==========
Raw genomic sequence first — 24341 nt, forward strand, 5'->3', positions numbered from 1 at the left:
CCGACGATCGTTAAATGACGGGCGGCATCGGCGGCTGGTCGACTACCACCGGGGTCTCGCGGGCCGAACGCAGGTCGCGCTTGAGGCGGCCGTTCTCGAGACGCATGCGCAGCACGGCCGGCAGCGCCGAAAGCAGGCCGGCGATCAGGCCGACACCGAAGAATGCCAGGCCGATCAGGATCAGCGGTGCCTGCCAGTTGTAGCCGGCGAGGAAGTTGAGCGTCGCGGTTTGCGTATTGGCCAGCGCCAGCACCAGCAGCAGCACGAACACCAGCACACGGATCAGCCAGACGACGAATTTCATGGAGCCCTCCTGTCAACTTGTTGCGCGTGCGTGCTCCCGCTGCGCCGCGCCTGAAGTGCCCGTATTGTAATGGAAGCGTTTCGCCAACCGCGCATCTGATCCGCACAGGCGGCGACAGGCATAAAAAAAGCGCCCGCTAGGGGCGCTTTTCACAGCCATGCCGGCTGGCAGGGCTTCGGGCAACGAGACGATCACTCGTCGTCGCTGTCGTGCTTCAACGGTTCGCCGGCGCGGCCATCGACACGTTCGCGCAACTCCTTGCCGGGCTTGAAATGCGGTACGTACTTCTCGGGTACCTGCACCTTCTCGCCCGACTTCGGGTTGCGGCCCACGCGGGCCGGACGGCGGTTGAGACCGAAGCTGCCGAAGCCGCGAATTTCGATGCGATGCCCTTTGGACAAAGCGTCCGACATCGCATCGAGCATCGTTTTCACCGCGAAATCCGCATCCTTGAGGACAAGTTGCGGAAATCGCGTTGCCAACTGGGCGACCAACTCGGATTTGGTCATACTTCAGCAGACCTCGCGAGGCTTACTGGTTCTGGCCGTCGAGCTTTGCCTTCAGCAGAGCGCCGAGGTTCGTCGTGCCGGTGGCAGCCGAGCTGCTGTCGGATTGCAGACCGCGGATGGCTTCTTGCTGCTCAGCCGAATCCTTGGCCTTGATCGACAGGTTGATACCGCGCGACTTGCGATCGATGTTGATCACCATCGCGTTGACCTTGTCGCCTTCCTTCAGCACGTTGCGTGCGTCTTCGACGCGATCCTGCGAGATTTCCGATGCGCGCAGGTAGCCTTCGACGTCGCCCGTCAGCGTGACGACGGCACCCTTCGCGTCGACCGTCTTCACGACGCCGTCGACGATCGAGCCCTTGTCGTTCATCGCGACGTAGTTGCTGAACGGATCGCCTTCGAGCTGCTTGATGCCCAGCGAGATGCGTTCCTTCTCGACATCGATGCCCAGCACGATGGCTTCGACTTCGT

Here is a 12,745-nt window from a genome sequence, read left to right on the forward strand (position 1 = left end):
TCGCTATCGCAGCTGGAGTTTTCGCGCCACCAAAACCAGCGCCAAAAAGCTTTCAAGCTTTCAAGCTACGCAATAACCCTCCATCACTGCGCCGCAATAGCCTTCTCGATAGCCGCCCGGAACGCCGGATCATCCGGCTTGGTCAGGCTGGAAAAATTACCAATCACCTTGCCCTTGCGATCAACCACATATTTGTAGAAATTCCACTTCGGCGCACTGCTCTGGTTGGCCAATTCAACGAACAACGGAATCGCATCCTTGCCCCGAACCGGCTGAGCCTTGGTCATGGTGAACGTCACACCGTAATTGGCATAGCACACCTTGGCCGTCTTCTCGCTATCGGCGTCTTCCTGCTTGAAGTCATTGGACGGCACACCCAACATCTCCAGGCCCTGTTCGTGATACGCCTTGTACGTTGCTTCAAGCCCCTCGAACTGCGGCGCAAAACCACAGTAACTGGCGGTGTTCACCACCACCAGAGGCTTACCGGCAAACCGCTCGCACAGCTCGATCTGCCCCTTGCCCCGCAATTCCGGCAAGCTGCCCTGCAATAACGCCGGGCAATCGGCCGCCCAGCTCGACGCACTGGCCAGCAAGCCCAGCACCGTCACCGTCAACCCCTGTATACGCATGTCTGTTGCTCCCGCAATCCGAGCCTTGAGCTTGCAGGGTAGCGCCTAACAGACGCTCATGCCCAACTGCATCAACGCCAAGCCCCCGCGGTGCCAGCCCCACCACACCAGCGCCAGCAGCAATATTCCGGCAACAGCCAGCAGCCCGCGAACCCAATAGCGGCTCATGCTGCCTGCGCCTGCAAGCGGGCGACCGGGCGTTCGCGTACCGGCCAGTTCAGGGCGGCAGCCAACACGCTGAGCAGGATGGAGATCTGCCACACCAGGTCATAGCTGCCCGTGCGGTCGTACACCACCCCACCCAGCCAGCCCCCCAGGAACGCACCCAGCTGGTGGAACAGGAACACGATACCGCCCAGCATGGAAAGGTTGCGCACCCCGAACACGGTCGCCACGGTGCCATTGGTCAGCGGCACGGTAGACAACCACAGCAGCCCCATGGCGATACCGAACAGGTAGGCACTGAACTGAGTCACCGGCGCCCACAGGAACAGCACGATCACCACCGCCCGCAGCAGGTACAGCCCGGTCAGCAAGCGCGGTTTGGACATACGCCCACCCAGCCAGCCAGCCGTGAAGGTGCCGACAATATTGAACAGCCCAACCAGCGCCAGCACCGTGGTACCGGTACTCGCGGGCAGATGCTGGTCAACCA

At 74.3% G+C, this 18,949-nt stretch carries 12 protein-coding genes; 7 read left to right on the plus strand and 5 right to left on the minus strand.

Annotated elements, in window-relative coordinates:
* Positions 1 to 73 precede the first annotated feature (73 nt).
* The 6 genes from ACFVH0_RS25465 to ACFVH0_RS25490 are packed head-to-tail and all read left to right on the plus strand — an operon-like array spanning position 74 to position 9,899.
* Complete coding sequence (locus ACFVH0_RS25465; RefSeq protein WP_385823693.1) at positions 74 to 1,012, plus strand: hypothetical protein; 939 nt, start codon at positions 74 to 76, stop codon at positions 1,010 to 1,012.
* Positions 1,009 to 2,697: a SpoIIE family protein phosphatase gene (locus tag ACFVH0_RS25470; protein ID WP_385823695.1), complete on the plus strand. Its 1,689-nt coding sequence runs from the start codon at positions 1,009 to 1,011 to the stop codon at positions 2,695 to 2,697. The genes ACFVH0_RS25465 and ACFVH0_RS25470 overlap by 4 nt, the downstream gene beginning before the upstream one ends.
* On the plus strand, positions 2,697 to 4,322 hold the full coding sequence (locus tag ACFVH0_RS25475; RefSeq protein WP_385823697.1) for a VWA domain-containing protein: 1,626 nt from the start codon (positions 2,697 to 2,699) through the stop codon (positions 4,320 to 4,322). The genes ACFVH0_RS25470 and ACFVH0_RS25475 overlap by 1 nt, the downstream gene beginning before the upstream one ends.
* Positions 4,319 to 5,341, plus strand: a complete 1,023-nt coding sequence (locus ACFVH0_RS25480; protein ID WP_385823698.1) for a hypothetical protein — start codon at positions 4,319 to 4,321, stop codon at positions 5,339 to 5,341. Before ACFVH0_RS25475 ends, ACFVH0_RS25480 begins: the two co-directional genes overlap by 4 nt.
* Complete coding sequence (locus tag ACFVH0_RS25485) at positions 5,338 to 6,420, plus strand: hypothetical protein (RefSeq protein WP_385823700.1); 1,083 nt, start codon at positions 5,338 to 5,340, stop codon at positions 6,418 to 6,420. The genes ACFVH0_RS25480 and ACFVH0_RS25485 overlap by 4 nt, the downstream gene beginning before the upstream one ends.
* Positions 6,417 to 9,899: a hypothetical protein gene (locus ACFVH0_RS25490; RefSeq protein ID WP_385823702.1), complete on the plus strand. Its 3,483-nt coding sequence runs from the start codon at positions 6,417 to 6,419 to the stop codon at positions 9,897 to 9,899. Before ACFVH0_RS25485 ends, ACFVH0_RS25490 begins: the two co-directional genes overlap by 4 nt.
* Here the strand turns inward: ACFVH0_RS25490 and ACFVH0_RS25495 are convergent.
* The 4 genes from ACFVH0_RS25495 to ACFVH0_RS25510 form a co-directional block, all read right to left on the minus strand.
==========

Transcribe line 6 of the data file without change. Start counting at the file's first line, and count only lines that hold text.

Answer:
Annotated elements, in window-relative coordinates: